“I try to put together bands of musicians that are way better than I am. That’s how I learn, and that’s how I grow,” Redman says, chatting on the phone from his San Francisco Bay-area home. “Being a leader, at the end of the day, just means you write the checks; if the gig gets canceled, you still have to pay the cats.”
Redman brings his longtime collaborators, bassist Matt Penman and drummer Gregory Hutchinson, to the University of Colorado at Boulder’s Macky Auditorium Sunday, Jan. 23, at 7:30 p.m. Tickets start at $30. The group will be performing in a saxophone trio format, a small ensemble Redman has used with increasing frequency since 2004.
The piano-less tenor saxophone trio is embedded in the history of jazz. First introduced to a wide audience by Sonny Rollins on his 1957 recordings Way Out West and A Night at the Village Vanguard, the saxophone-bass-drums combination has been explored by some of the music’s most notable players. Younger saxophonists like J.D. Allen and Marcus Strickland have also released trio recordings in the last few years.
Redman’s first foray into the form came with 2007’s Back East, which he recorded with Penman and Hutchinson. The saxophonist expanded on the trio in 2009 by combining two small groups — two drummers, two bassists, one saxophone — on Compass.
Unlike artists who have viewed trio-playing as a passing accomplishment, Redman has stuck with the three-piece ensemble.
“[The trio] is something that a lot of saxophonists at some point in their musical lives gravitate to, and some might see it as a rite of passage for a tenor saxophonist. I never looked at it that way,” Redman says.
“I love the freedom of the saxophone trio. When things are going well, when everyone is focused and locked in, it can be one of the freest and the most spontaneous and most exhilarating formats for me to play in.”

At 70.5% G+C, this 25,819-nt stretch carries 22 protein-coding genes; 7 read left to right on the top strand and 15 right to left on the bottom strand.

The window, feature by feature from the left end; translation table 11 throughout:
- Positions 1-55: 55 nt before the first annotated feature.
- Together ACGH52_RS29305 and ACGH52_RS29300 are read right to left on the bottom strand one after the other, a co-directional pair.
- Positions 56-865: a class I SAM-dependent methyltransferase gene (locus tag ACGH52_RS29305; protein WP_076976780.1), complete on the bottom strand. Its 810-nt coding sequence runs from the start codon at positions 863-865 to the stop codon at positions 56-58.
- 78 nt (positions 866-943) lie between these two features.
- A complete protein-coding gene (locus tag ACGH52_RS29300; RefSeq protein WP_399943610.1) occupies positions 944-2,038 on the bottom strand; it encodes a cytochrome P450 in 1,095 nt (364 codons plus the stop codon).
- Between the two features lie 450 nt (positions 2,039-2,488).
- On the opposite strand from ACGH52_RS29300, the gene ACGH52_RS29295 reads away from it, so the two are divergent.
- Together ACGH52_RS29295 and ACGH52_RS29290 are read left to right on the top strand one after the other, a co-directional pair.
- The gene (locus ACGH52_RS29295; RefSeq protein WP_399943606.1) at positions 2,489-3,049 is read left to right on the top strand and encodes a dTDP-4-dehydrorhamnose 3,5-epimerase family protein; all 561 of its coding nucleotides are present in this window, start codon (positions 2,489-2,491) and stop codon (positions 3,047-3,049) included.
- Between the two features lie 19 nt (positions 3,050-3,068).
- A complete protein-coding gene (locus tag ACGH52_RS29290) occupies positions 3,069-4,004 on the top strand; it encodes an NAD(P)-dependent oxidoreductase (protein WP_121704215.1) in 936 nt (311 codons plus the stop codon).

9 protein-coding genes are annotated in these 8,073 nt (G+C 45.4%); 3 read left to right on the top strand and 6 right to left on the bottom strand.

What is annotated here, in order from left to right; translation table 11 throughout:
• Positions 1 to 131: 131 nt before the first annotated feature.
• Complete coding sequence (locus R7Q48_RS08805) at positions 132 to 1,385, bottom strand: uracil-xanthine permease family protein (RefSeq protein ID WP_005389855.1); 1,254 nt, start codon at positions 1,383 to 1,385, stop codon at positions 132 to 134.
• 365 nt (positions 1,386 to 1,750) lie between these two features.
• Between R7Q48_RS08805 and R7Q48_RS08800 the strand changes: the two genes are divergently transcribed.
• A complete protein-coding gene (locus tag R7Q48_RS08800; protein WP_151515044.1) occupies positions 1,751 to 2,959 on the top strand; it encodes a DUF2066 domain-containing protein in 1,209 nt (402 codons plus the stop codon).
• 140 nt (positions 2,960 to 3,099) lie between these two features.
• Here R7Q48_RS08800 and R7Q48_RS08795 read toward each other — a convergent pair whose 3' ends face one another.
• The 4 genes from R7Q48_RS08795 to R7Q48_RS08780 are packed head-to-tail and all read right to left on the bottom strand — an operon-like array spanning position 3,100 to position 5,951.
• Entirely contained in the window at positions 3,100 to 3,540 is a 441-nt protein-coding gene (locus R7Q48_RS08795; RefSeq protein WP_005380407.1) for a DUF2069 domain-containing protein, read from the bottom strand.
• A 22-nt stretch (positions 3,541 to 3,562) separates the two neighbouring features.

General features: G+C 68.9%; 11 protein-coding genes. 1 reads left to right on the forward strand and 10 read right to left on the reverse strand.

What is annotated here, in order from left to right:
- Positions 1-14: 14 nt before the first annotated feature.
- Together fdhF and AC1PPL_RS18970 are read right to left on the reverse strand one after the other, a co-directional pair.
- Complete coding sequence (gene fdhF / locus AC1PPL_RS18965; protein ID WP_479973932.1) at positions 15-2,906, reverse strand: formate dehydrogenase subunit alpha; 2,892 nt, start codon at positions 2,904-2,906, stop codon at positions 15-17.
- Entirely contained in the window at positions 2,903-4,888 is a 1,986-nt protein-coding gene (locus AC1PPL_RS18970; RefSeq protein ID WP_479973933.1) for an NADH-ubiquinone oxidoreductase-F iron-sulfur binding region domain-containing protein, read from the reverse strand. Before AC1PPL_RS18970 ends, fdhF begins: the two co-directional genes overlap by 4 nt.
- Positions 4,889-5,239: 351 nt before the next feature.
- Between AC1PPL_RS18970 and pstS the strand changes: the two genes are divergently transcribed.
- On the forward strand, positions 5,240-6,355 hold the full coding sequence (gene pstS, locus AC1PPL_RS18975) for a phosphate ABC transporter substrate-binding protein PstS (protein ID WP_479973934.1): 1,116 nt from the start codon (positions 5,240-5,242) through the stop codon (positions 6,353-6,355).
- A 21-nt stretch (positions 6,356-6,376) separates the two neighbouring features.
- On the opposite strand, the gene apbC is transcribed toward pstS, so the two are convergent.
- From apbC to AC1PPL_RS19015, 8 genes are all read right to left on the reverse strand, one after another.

The piano is usually seen as the anchor of any ensemble — a chordal instrument that grounds the rest of the group in a specific key and provides rhythmic encouragement during solos. Simply put, the piano usually keeps the band on track. With the trio, Redman plays double duty, paying acute attention to melody, harmony and the overall structure of each tune.
In trio mode, Redman’s band moves organically through each piece, seamlessly blending the opening melody into the solo section. The instruments work together to navigate the peaks and valleys in each tune. This fluidity derives from relationships Redman has developed during the past 20 years. While he usually performs as a trio with Penman and Hutchinson, he also plays with another bassist and drummer. The four artists know Redman as a musician as well as he knows them; the saxophonist won’t attempt trio performances with anyone else.
“I always want to play with the best musicians, but when you’re playing just saxophone, bass and drums, for me I really have to have the A-plus-plus-plus list cats,” he says. “There’s a very small handful of musicians with which I feel comfortable going into battle playing saxophone trio; if I can’t get one of those guys, I’ll generally try to put some sort of other band together.”
Redman’s collaborative efforts don’t stop at trios.
He’s been working in a duo format with pianist Brad Mehldau, and he joined the collaborative James Farm — which unites pianist Aaron Parks, Penman and drummer Eric Harland — in 2008. The group finished mastering a new album this month that is due out sometime in the spring. Redman also was the first leader of the eight-piece SFJAZZ Collective, a revolving cast of musicians that now features Mark Turner in the tenor spot.
Even surrounded by his trusted musical friends, who all know by now how to work in their roles, Redman pushes to keep things fresh. Searching for new material might lead to a live performance of Coldplay’s “Clocks” or a Led Zeppelin hit nestled into a set of original compositions and jazz standards. While some listeners point to this penchant for blending pop into jazz as a statement on the music’s future, for Redman, it’s simply one more way to keep things interesting on stage. After all, presenting engaging, exciting music is his main goal, whatever the format.
On the Bill
The Joshua Redmond Trio plays Macky Auditorium on Sunday, Jan. 23. Show starts at 7:30 p.m. Tickets start at $33. 1595 Pleasant St., 303-492-8423.